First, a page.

Mr. Charles Clarke [holding answer 10 April 2001]: I understand from the Commissioner of Police of the Metropolis that between 1 January 1999 and 6 April 2001, 108 officers transferred to the Essex, Hertfordshire and Surrey forces.
23 Apr 2001 : Column: 131W
I am also told by the Commissioner that 466 police officers were seconded to the forces of Essex, Hertfordshire and Surrey when the boundary change took effect on 1 April 2000. These officers will return to the Metropolitan police over the following two years as and when replacements are recruited by the three county forces.
The effects of the boundary change were incorporated into the police funding formula and the overall transfer was in terms of financial resources, not of officers. Where data on police numbers are used in the formula, a notional transfer of 887 from the Metropolitan police to the three county forces was applied. Because it is for police authorities and Chief Constables to decide how resources are utilised, it is not appropriate to convert the notional transfer directly into a full-time equivalent strength for the Metropolitan police immediately prior to the boundary changes.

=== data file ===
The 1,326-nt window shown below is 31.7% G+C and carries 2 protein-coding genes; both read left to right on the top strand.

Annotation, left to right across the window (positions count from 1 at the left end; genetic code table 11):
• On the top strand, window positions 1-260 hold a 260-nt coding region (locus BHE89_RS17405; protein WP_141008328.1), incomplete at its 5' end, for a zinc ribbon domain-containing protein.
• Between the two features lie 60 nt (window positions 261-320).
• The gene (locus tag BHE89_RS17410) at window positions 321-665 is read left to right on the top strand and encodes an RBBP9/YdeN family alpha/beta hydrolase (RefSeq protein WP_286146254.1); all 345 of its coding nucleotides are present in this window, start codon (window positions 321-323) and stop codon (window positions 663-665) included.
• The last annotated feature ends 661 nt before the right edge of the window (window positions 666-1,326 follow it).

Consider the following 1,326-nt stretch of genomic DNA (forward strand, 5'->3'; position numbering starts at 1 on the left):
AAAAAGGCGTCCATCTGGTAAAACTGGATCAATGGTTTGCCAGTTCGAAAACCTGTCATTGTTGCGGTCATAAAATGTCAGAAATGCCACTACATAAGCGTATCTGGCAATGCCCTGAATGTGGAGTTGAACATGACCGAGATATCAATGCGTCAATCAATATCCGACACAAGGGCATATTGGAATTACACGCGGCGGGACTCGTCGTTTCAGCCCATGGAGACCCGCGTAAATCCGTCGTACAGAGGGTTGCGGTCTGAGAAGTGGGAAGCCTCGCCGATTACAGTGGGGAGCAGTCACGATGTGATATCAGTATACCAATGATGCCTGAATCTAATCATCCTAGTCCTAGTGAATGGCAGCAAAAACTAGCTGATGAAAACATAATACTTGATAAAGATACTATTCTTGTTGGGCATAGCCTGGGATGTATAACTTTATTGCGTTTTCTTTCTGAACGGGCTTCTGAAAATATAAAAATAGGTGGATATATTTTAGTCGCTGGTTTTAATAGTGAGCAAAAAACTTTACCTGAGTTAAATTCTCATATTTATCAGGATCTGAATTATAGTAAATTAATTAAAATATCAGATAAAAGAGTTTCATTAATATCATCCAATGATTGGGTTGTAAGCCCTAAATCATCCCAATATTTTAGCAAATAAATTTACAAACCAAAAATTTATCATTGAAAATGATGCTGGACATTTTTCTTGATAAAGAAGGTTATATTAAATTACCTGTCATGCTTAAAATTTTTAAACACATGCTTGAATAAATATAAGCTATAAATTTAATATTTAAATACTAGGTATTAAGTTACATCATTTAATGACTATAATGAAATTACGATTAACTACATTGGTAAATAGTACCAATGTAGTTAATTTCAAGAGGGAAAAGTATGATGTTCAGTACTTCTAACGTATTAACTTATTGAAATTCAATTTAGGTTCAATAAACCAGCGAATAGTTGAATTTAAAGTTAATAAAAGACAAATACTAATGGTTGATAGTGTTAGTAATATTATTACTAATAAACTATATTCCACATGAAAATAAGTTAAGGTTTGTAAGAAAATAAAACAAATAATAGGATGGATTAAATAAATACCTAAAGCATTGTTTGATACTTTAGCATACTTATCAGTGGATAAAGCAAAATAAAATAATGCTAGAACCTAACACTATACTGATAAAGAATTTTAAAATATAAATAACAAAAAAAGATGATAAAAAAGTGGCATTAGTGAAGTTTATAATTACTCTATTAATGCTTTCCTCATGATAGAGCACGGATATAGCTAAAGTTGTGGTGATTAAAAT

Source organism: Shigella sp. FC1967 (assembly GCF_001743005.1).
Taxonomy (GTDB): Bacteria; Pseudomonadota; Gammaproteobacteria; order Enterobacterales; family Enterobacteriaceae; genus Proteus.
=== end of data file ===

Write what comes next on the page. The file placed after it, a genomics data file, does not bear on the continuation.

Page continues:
Between 31 March and 30 September 2000, the strength of the Metropolitan police fell by 790, to 24,695. This will have been due to a combination of boundary change resources and the temporary secondments to Essex, Hertfordshire and Surrey. By 31 January 2001, the numbers of officers in the Metropolitan police had risen to 24,861, 166 more than on 30 September 2000.